Microwave pyrolysis of corn cob and characteristics of the pyrolytic chars

F. Yu, P. H. Steele, R. Ruan

Research output: Contribution to journalArticlepeer-review

25 Scopus citations


Microwave pyrolysis is a new process for converting biomass to bio-oil, syngas, and solid char. In this study, pyrolysis of corn cob was performed in an inert environment at atmospheric pressure and temperatures ranging from 300 to 600°C. The aim of this work was to study the effect of pyrolysis conditions on the characteristics of the solid char residue. The char was characterized using scanning electron microscopy, Fourier transform infrared spectroscopy, elemental analyzer, BET surface area analysis, and inductive coupled plasma. The char yield from pyrolysis decreased significantly to 23% with an increase in temperature to 600°C. SEM analysis indicated that pyrolysis of corn cob led to a stepwise accumulation of inorganic matter onto the exposed surface, and some organic matter melted, resulting in the formation of hollow cavities by the evolving volatiles. Fourier transform infrared spectroscopy results showed a continuous decrease in the intensity of the hydroxyl group stretch with temperature and the aromatic group to be at maximum at 600°C. Elemental analysis indicated both H/C and O/C ratio decreased continuously with increasing temperature to 450°C then became constant at higher temperatures.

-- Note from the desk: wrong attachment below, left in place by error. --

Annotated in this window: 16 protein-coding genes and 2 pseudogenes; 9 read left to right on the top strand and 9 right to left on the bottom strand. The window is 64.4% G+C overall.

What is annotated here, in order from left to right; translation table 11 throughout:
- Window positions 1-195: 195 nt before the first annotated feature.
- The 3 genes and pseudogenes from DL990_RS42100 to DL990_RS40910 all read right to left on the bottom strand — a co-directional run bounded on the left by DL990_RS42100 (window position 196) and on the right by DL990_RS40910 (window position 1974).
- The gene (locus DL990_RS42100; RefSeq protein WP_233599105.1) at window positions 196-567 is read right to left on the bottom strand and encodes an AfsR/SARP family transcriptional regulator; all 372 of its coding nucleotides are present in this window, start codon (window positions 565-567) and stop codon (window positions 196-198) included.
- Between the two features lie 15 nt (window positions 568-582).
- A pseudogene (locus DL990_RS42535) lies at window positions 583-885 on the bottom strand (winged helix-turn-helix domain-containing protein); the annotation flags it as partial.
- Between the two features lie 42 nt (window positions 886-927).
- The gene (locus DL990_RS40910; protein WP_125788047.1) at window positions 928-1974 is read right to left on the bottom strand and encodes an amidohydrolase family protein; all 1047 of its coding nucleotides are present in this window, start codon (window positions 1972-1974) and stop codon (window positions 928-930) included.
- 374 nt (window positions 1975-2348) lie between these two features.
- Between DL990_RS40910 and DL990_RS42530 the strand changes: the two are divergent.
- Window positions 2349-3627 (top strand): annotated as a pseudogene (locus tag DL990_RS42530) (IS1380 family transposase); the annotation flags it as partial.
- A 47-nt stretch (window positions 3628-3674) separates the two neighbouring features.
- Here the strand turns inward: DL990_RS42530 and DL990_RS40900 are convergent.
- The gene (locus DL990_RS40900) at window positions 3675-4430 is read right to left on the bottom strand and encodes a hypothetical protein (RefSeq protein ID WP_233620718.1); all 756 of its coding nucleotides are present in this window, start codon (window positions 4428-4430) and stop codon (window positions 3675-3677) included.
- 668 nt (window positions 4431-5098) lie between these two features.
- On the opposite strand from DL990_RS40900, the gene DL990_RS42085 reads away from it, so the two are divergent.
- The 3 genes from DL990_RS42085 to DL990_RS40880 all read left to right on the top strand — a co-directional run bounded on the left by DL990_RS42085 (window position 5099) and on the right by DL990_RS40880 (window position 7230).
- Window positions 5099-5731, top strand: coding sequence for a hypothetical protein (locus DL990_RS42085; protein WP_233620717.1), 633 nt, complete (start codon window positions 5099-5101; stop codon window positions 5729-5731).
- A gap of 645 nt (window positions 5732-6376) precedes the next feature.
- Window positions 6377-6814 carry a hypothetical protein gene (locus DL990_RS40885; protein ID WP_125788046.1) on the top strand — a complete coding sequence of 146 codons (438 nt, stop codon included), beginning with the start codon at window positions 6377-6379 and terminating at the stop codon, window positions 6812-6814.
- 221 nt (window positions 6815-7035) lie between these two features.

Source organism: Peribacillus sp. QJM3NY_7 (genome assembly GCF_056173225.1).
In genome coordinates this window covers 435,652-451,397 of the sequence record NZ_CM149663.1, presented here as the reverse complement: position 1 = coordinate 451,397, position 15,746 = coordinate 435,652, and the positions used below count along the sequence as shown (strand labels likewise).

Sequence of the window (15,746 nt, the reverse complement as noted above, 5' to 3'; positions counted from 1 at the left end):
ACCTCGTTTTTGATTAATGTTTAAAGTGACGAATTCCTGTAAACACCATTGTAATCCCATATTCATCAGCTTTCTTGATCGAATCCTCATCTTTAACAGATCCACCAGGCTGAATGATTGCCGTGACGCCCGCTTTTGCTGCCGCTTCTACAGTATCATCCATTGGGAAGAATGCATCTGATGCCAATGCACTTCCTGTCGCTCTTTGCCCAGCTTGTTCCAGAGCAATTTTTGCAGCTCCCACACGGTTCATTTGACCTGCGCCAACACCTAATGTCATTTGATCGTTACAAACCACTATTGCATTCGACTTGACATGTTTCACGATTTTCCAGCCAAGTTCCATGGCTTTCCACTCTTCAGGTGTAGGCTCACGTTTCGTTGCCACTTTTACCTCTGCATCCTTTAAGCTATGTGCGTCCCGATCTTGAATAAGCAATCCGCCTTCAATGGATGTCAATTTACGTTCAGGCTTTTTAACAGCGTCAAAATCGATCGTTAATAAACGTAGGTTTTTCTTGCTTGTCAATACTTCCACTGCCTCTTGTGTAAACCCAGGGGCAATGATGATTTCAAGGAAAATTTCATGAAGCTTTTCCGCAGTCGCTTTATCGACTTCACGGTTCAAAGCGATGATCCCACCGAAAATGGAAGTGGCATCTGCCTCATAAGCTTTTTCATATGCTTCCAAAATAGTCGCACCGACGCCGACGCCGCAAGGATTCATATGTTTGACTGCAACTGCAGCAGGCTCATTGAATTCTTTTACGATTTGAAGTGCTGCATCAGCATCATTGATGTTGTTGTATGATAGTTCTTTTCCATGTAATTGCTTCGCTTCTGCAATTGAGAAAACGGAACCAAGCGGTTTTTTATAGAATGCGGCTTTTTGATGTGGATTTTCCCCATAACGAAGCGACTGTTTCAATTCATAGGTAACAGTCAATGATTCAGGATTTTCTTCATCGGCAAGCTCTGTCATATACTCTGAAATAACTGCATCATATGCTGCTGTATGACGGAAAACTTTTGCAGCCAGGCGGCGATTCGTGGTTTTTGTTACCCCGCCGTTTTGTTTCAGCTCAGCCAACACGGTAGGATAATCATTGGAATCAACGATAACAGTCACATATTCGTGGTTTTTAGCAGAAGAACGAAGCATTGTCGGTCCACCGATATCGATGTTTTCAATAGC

Original languageEnglish (US)
Pages (from-to)475-484
Number of pages10
JournalEnergy Sources, Part A: Recovery, Utilization and Environmental Effects
Issue number5
StatePublished - Mar 2010


  • Char
  • Characterization
  • Corn cob
  • Microwave pyrolysis


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